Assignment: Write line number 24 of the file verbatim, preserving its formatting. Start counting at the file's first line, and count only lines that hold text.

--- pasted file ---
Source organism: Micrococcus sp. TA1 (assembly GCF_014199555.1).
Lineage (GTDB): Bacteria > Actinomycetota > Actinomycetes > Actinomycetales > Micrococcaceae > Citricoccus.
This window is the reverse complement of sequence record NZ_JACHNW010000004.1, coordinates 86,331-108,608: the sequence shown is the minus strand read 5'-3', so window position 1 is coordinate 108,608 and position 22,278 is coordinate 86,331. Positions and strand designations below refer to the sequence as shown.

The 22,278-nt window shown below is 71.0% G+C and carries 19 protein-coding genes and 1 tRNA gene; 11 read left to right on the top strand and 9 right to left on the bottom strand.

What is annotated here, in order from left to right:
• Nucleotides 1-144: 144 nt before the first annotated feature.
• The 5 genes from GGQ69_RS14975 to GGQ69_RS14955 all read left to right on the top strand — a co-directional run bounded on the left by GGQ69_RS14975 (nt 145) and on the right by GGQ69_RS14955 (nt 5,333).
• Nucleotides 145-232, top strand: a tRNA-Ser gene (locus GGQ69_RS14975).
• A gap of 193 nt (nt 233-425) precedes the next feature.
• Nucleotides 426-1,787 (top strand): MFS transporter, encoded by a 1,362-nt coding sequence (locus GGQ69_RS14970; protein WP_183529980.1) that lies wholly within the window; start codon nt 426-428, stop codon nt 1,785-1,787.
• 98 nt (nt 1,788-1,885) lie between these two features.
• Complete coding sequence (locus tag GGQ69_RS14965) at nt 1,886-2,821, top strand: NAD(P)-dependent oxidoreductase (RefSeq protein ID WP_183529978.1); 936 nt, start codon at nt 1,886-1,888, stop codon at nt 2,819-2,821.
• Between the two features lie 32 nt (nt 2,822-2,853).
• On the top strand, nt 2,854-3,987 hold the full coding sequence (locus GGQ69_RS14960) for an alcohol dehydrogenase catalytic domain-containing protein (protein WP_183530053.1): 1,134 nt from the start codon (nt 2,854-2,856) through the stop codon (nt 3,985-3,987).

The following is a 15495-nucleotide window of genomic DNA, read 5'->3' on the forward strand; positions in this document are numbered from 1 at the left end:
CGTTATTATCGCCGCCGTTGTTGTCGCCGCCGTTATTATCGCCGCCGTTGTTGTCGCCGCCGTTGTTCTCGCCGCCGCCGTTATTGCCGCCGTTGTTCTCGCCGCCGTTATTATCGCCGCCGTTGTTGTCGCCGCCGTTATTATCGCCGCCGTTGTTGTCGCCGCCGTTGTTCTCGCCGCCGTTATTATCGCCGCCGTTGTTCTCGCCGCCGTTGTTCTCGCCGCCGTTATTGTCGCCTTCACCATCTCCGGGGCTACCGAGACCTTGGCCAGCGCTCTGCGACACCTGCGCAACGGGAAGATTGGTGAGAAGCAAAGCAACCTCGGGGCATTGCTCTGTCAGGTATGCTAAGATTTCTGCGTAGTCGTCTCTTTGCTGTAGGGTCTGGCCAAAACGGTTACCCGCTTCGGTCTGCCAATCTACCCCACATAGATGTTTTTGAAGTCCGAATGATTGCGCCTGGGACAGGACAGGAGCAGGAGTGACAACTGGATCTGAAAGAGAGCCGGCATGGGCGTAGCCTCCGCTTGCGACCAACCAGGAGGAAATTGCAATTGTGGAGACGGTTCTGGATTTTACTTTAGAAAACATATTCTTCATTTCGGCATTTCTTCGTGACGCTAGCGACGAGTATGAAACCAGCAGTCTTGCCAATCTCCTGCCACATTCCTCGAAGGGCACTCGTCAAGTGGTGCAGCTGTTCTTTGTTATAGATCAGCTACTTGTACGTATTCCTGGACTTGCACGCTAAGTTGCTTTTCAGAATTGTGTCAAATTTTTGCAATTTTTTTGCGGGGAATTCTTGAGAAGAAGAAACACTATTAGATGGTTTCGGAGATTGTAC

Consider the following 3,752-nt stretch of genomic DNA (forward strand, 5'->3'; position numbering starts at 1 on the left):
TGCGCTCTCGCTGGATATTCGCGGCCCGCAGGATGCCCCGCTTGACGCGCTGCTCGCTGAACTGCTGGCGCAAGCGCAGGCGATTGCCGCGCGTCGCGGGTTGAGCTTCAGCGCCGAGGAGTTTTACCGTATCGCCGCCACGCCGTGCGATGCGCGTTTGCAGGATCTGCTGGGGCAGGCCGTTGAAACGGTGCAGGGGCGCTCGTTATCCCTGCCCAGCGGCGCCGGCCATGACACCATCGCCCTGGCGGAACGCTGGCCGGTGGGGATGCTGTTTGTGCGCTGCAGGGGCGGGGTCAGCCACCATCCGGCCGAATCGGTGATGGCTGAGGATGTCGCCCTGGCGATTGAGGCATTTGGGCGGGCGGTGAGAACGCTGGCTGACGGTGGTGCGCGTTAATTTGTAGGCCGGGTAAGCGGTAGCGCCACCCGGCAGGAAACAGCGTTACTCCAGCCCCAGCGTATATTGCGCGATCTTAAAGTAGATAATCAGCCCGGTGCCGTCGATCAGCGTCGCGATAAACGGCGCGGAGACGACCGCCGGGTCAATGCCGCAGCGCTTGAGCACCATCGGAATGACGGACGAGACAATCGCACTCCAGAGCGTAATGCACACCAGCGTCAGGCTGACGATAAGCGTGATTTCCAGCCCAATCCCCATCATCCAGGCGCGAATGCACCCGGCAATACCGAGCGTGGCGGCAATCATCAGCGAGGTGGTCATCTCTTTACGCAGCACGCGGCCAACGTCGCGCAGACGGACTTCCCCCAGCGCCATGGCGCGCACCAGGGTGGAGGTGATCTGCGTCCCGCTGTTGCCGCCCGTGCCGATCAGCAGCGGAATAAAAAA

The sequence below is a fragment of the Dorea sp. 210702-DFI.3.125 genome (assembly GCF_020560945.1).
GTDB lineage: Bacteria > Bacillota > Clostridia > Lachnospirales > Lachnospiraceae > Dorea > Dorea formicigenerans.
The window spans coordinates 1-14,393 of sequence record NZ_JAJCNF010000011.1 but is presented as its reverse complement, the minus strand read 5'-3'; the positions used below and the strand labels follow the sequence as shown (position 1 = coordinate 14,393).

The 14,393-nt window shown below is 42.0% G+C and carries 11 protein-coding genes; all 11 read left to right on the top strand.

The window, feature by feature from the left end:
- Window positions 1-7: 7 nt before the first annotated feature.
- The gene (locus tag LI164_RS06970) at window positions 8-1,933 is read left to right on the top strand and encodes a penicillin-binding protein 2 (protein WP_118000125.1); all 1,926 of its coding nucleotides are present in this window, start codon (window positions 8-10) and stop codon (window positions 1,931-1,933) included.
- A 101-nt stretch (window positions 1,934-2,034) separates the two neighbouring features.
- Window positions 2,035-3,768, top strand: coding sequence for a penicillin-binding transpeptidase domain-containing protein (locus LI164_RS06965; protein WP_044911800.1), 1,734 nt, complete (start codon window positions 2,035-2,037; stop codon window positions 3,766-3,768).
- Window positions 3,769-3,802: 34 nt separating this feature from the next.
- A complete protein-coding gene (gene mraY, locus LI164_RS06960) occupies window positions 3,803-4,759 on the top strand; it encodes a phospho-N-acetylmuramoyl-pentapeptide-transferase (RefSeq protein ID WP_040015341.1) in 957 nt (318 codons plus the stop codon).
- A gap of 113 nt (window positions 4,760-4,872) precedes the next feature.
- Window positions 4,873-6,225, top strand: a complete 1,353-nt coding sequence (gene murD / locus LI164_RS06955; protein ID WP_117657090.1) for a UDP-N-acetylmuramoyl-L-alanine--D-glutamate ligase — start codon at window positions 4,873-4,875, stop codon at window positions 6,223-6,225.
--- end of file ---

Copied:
- Window positions 1-7: 7 nt before the first annotated feature.